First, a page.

Egypt, Israel in talks about USD 200 mn gas pipeline
Egypt and Israel are considering connecting their gas grids through a new USD 200 mn onshore pipeline that would run through North Sinai, the Israeli energy ministry said in a statement to Reuters on Thursday. The pipeline, which will be owned by Israel Natural Gas Lines, could be operational within two years and is expected to boost exports by 3-5 bn cubic meters (bcm) annually, the newswire reported, citing industry sources.
One of several options: “Israel and Egypt are holding talks on possible cooperation in the supply of natural gas. One of the options being studied, following a request by Egypt for further natural gas supplies, is an onshore gas pipeline,” the ministry said.
The pipeline could eventually boost supplies to Europe, where supply shortages and a surge in demand have resulted in soaring gas prices.
Egypt became a major importer of Israeli gas in 2020 under a USD 19.5 bn agreement inked by the two countries in 2019 that will see the country purchase 85.3 bcm of gas by 2034.
The Sinai pipeline would not affect plans to lay a second subsea pipeline that could double Israel’s gas exports to Egypt, the sources said. Israel gas firm Delek Drilling in January announced plans to establish a new USD 235 mn Mediterranean pipeline, which Israel’s energy minister said could have an annual capacity of 10 bcm.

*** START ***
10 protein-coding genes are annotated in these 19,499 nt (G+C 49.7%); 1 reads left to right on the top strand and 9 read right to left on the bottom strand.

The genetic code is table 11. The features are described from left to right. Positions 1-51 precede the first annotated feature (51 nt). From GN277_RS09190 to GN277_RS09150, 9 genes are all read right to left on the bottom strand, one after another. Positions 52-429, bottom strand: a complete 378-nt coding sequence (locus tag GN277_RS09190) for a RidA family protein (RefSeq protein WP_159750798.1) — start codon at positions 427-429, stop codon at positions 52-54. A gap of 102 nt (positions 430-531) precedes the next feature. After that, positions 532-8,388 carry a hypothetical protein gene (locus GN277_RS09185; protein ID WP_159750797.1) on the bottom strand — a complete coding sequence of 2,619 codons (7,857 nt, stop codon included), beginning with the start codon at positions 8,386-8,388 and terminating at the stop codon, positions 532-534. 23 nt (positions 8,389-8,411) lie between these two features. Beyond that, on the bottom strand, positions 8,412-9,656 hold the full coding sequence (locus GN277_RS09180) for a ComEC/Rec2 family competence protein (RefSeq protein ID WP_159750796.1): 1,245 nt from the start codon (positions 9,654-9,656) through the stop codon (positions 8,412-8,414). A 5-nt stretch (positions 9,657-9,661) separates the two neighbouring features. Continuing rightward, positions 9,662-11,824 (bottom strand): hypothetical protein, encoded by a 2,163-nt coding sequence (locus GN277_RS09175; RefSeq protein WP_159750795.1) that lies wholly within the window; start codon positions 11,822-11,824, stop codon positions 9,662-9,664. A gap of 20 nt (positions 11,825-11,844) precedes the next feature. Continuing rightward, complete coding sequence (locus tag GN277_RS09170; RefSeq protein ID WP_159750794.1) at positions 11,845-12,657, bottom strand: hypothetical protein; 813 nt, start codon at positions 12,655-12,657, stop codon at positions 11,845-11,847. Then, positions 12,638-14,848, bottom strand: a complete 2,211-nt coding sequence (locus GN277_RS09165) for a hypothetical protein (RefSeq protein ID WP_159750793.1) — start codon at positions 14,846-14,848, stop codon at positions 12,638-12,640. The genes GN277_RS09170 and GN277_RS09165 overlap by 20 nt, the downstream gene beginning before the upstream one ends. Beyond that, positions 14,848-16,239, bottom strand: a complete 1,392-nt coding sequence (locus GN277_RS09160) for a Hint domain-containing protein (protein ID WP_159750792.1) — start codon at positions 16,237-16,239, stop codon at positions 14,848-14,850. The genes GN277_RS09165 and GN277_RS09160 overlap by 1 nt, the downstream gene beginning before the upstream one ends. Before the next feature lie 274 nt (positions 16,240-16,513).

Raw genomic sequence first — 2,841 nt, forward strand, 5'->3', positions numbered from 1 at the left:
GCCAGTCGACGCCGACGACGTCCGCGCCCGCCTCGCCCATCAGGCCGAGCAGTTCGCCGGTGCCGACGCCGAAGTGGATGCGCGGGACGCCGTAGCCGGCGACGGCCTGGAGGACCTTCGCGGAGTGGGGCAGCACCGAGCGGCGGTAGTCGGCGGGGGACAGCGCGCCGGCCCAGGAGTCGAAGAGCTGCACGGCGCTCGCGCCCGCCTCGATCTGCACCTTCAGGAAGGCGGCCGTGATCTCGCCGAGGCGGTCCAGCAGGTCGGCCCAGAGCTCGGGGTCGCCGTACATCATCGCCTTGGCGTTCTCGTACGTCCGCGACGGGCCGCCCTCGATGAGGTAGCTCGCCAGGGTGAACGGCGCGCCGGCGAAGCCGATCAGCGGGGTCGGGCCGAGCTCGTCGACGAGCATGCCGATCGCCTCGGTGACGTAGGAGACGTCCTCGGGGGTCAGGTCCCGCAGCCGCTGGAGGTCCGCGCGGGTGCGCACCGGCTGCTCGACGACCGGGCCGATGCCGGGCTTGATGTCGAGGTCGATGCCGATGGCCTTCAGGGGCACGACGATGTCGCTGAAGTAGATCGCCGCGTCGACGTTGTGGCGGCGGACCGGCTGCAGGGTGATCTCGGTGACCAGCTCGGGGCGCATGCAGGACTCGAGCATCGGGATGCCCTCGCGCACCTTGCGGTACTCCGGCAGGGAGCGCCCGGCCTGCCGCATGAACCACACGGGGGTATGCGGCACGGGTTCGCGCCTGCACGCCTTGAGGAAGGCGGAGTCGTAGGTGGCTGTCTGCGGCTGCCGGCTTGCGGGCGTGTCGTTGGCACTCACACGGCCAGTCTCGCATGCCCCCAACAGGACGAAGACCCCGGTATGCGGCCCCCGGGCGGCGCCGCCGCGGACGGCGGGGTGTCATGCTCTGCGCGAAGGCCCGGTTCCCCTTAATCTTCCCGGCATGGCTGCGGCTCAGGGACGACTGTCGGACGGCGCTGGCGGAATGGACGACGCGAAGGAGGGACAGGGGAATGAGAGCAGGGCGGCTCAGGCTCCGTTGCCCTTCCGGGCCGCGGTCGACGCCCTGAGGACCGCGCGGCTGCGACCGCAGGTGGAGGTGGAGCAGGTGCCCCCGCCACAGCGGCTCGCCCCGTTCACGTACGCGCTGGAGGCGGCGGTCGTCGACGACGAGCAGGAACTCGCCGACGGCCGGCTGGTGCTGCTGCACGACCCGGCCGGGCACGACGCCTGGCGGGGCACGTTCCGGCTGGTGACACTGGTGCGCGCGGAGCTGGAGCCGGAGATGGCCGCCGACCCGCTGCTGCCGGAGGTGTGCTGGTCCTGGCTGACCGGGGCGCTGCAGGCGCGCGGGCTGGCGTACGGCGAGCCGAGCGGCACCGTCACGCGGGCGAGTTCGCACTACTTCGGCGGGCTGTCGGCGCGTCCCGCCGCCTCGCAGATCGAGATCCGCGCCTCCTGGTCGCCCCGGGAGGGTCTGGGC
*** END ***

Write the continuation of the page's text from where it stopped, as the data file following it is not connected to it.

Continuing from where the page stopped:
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The US has promised not to penalize Egypt for shipping natural gas to Lebanon through Syrian territory, Lebanon’s energy minister said on Wednesday, according to Reuters. Cairo last month agreed to send emergency shipments of gas to Lebanon, which is experiencing crippling power shortages brought about by a devastating economic and financial crisis. The gas will be sent through a pipeline crossing Syria, which could have exposed the Egyptian government to sanctions under Washington’s Caesar Syria Civilian Protection Law, legislation introduced last year to deter countries from doing business with the Assad government.